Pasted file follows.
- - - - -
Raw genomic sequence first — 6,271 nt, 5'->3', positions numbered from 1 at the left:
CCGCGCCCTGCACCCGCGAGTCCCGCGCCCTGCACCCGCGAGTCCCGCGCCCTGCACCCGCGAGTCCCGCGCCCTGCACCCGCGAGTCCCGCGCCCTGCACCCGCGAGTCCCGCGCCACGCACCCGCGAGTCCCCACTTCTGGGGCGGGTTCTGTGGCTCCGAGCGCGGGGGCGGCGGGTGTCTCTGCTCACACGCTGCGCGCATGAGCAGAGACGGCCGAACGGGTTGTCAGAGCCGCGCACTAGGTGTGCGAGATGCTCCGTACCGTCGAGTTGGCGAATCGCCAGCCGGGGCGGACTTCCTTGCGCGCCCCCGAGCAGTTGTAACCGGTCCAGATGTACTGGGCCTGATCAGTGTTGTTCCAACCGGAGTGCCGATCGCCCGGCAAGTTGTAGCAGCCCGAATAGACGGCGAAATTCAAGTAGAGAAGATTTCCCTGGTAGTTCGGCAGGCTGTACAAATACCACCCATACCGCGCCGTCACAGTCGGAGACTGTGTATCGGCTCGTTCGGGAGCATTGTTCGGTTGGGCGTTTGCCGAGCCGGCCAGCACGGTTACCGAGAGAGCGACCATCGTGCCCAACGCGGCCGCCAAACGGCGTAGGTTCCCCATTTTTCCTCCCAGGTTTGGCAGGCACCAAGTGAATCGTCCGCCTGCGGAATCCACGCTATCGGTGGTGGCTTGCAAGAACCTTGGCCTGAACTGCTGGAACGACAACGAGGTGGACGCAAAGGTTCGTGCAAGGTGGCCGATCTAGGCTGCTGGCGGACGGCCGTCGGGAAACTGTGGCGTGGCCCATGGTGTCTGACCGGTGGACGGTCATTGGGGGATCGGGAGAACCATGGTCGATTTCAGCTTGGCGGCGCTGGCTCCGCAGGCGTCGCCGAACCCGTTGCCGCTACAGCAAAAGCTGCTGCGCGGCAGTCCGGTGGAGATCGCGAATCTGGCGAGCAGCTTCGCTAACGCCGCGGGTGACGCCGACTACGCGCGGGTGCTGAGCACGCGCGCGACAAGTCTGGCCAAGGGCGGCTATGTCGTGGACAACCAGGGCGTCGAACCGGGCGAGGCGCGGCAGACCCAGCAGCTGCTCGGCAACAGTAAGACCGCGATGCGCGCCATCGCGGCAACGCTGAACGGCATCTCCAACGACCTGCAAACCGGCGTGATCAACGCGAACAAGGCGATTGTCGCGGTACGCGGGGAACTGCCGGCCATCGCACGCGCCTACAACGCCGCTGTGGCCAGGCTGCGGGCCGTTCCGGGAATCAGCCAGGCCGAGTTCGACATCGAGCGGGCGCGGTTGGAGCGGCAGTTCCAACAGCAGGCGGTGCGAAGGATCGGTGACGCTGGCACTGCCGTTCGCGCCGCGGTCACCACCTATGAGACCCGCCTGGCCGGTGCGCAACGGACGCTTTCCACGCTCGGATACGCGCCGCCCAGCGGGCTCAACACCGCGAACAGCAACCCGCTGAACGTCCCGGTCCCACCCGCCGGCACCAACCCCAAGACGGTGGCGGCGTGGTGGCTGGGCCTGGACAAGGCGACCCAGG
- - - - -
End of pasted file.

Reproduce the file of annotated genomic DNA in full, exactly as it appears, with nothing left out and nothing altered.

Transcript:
Raw genomic sequence first — 6,271 nt, 5'->3', positions numbered from 1 at the left:
CCGCGCCCTGCACCCGCGAGTCCCGCGCCCTGCACCCGCGAGTCCCGCGCCCTGCACCCGCGAGTCCCGCGCCCTGCACCCGCGAGTCCCGCGCCCTGCACCCGCGAGTCCCGCGCCACGCACCCGCGAGTCCCCACTTCTGGGGCGGGTTCTGTGGCTCCGAGCGCGGGGGCGGCGGGTGTCTCTGCTCACACGCTGCGCGCATGAGCAGAGACGGCCGAACGGGTTGTCAGAGCCGCGCACTAGGTGTGCGAGATGCTCCGTACCGTCGAGTTGGCGAATCGCCAGCCGGGGCGGACTTCCTTGCGCGCCCCCGAGCAGTTGTAACCGGTCCAGATGTACTGGGCCTGATCAGTGTTGTTCCAACCGGAGTGCCGATCGCCCGGCAAGTTGTAGCAGCCCGAATAGACGGCGAAATTCAAGTAGAGAAGATTTCCCTGGTAGTTCGGCAGGCTGTACAAATACCACCCATACCGCGCCGTCACAGTCGGAGACTGTGTATCGGCTCGTTCGGGAGCATTGTTCGGTTGGGCGTTTGCCGAGCCGGCCAGCACGGTTACCGAGAGAGCGACCATCGTGCCCAACGCGGCCGCCAAACGGCGTAGGTTCCCCATTTTTCCTCCCAGGTTTGGCAGGCACCAAGTGAATCGTCCGCCTGCGGAATCCACGCTATCGGTGGTGGCTTGCAAGAACCTTGGCCTGAACTGCTGGAACGACAACGAGGTGGACGCAAAGGTTCGTGCAAGGTGGCCGATCTAGGCTGCTGGCGGACGGCCGTCGGGAAACTGTGGCGTGGCCCATGGTGTCTGACCGGTGGACGGTCATTGGGGGATCGGGAGAACCATGGTCGATTTCAGCTTGGCGGCGCTGGCTCCGCAGGCGTCGCCGAACCCGTTGCCGCTACAGCAAAAGCTGCTGCGCGGCAGTCCGGTGGAGATCGCGAATCTGGCGAGCAGCTTCGCTAACGCCGCGGGTGACGCCGACTACGCGCGGGTGCTGAGCACGCGCGCGACAAGTCTGGCCAAGGGCGGCTATGTCGTGGACAACCAGGGCGTCGAACCGGGCGAGGCGCGGCAGACCCAGCAGCTGCTCGGCAACAGTAAGACCGCGATGCGCGCCATCGCGGCAACGCTGAACGGCATCTCCAACGACCTGCAAACCGGCGTGATCAACGCGAACAAGGCGATTGTCGCGGTACGCGGGGAACTGCCGGCCATCGCACGCGCCTACAACGCCGCTGTGGCCAGGCTGCGGGCCGTTCCGGGAATCAGCCAGGCCGAGTTCGACATCGAGCGGGCGCGGTTGGAGCGGCAGTTCCAACAGCAGGCGGTGCGAAGGATCGGTGACGCTGGCACTGCCGTTCGCGCCGCGGTCACCACCTATGAGACCCGCCTGGCCGGTGCGCAACGGACGCTTTCCACGCTCGGATACGCGCCGCCCAGCGGGCTCAACACCGCGAACAGCAACCCGCTGAACGTCCCGGTCCCACCCGCCGGCACCAACCCCAAGACGGTGGCGGCGTGGTGGCTGGGCCTGGACAAGGCGACCCAGG